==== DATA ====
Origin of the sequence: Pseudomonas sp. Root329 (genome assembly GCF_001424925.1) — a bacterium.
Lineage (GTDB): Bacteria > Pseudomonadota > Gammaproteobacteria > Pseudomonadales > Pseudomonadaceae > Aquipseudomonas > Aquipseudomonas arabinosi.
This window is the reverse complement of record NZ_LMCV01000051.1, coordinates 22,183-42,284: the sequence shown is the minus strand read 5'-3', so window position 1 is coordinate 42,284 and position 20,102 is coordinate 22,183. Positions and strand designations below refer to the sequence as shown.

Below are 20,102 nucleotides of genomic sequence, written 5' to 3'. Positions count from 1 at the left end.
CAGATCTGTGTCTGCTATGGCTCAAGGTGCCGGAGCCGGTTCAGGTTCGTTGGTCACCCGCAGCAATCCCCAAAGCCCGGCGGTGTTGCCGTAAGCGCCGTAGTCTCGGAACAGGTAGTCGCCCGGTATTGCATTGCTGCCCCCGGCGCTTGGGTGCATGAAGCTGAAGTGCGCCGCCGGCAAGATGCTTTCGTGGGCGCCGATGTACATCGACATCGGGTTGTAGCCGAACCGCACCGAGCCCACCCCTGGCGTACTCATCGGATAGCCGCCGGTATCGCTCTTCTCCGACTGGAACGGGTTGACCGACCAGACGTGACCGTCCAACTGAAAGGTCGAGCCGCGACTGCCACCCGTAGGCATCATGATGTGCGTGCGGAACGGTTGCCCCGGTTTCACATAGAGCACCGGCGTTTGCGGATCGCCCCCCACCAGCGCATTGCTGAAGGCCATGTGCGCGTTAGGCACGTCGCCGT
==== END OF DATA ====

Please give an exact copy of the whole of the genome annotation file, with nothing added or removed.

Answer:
Origin of the sequence: Pseudomonas sp. Root329 (genome assembly GCF_001424925.1) — a bacterium.
Lineage (GTDB): Bacteria > Pseudomonadota > Gammaproteobacteria > Pseudomonadales > Pseudomonadaceae > Aquipseudomonas > Aquipseudomonas arabinosi.
This window is the reverse complement of record NZ_LMCV01000051.1, coordinates 22,183-42,284: the sequence shown is the minus strand read 5'-3', so window position 1 is coordinate 42,284 and position 20,102 is coordinate 22,183. Positions and strand designations below refer to the sequence as shown.

Below are 20,102 nucleotides of genomic sequence, written 5' to 3'. Positions count from 1 at the left end.
CAGATCTGTGTCTGCTATGGCTCAAGGTGCCGGAGCCGGTTCAGGTTCGTTGGTCACCCGCAGCAATCCCCAAAGCCCGGCGGTGTTGCCGTAAGCGCCGTAGTCTCGGAACAGGTAGTCGCCCGGTATTGCATTGCTGCCCCCGGCGCTTGGGTGCATGAAGCTGAAGTGCGCCGCCGGCAAGATGCTTTCGTGGGCGCCGATGTACATCGACATCGGGTTGTAGCCGAACCGCACCGAGCCCACCCCTGGCGTACTCATCGGATAGCCGCCGGTATCGCTCTTCTCCGACTGGAACGGGTTGACCGACCAGACGTGACCGTCCAACTGAAAGGTCGAGCCGCGACTGCCACCCGTAGGCATCATGATGTGCGTGCGGAACGGTTGCCCCGGTTTCACATAGAGCACCGGCGTTTGCGGATCGCCCCCCACCAGCGCATTGCTGAAGGCCATGTGCGCGTTAGGCACGTCGCCGT